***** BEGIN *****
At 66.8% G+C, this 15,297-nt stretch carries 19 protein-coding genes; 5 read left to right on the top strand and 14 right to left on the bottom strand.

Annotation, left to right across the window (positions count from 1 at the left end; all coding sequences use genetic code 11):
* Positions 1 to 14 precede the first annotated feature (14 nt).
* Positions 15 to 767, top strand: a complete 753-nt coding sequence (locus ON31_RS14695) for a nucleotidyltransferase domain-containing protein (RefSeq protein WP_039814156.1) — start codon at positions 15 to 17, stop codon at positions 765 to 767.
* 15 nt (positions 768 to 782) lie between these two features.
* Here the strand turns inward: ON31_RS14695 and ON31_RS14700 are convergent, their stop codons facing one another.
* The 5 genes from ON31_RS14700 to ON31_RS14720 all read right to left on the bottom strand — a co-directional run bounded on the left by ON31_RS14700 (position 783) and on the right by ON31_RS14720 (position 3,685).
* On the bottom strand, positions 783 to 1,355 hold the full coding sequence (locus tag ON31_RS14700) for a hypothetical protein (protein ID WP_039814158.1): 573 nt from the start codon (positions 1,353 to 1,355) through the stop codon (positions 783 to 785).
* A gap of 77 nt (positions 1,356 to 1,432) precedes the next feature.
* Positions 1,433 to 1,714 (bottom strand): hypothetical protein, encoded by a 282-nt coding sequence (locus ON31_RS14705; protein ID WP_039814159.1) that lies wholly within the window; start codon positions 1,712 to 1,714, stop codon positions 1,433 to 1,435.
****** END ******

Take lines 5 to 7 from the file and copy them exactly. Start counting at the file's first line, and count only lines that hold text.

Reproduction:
* 15 nt (positions 768 to 782) lie between these two features.
* Here the strand turns inward: ON31_RS14695 and ON31_RS14700 are convergent, their stop codons facing one another.
* The 5 genes from ON31_RS14700 to ON31_RS14720 all read right to left on the bottom strand — a co-directional run bounded on the left by ON31_RS14700 (position 783) and on the right by ON31_RS14720 (position 3,685).